Art History Adjunct Publishes Research

Kazuko Kameda-Madar headshot

“Copying and Theory in Edo Period Japan (1615-1868)” written by Art History Adjunct Kazuko Kameda-Madar, Ph.D., is included in Japanese Art: Critical and Primary Sources (2018) published by Bloomsbury in London/Oxford, UK. Her article is found under the section of Part 2: Painting Practice in Volume 4: Visual Cultures.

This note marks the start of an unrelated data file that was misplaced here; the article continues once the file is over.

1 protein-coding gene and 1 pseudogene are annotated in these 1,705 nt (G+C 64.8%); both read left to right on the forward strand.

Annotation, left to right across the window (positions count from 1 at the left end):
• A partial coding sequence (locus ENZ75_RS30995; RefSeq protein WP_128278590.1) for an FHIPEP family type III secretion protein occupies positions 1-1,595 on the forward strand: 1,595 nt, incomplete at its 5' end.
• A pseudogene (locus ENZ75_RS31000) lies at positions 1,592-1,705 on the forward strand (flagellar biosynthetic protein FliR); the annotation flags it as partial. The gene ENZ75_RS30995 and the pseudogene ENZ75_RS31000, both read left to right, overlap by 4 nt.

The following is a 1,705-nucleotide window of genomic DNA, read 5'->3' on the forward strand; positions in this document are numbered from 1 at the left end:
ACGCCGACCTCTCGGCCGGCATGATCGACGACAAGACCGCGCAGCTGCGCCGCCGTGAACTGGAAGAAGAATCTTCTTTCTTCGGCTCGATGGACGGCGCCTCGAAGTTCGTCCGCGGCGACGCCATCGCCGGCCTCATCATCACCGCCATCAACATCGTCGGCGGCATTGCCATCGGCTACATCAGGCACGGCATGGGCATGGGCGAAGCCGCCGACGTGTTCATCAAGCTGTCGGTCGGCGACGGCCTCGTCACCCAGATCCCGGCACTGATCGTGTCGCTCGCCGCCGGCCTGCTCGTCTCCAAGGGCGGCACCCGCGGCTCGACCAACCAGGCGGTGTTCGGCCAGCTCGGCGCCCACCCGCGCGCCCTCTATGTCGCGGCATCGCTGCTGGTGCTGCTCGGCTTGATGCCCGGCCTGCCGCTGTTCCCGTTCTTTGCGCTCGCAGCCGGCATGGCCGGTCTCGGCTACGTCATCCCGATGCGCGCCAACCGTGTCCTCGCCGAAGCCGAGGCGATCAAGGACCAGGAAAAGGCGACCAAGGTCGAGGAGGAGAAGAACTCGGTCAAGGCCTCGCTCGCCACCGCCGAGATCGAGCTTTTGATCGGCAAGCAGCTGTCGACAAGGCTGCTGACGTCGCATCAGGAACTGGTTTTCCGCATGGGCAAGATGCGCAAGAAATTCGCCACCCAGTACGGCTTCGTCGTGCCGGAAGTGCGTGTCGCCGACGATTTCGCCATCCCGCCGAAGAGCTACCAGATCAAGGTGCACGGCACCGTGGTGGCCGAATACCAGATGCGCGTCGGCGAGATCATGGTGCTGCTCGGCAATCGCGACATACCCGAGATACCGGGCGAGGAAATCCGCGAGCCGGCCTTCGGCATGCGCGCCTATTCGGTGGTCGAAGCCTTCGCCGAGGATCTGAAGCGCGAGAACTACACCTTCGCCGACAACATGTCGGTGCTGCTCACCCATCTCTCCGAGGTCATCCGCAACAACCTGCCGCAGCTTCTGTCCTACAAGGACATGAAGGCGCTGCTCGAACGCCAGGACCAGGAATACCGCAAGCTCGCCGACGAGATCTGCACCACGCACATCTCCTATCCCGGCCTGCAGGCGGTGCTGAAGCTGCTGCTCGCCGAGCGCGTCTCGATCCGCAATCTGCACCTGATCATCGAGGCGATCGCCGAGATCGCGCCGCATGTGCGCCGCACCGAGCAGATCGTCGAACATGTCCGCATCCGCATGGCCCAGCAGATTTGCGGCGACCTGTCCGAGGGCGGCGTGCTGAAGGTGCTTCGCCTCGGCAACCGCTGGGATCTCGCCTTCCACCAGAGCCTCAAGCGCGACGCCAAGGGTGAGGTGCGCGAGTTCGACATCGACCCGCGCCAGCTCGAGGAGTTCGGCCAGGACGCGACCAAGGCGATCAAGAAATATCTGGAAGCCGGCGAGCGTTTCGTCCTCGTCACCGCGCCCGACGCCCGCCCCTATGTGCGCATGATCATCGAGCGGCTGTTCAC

In this article, Kameda-Madar argues for a more subtle definition for ‘copy’ to embrace a notion for ‘pictorial model’ that allows for a more expansive understanding of terms like creativity and originality. As in many Western theories of imitation, one way to approach this problem is through ancient theories of painting that, in the case of the Chinese model, distinguish between copying as a mechanical practice concerned with technique, and imitation as the transmission of exemplary forms. Japanese artists believed the proper study of painting began with imitating the Chinese example in order to gain the technical discipline necessary for the development of an individual style. Kameda-Madar shows that this imitation is linked to the example of poetry, in which the works of venerated poets of an earlier age are quoted in more modern works, lending an element of referentiality and allusion to the imitation. More information on this project can be found via this link: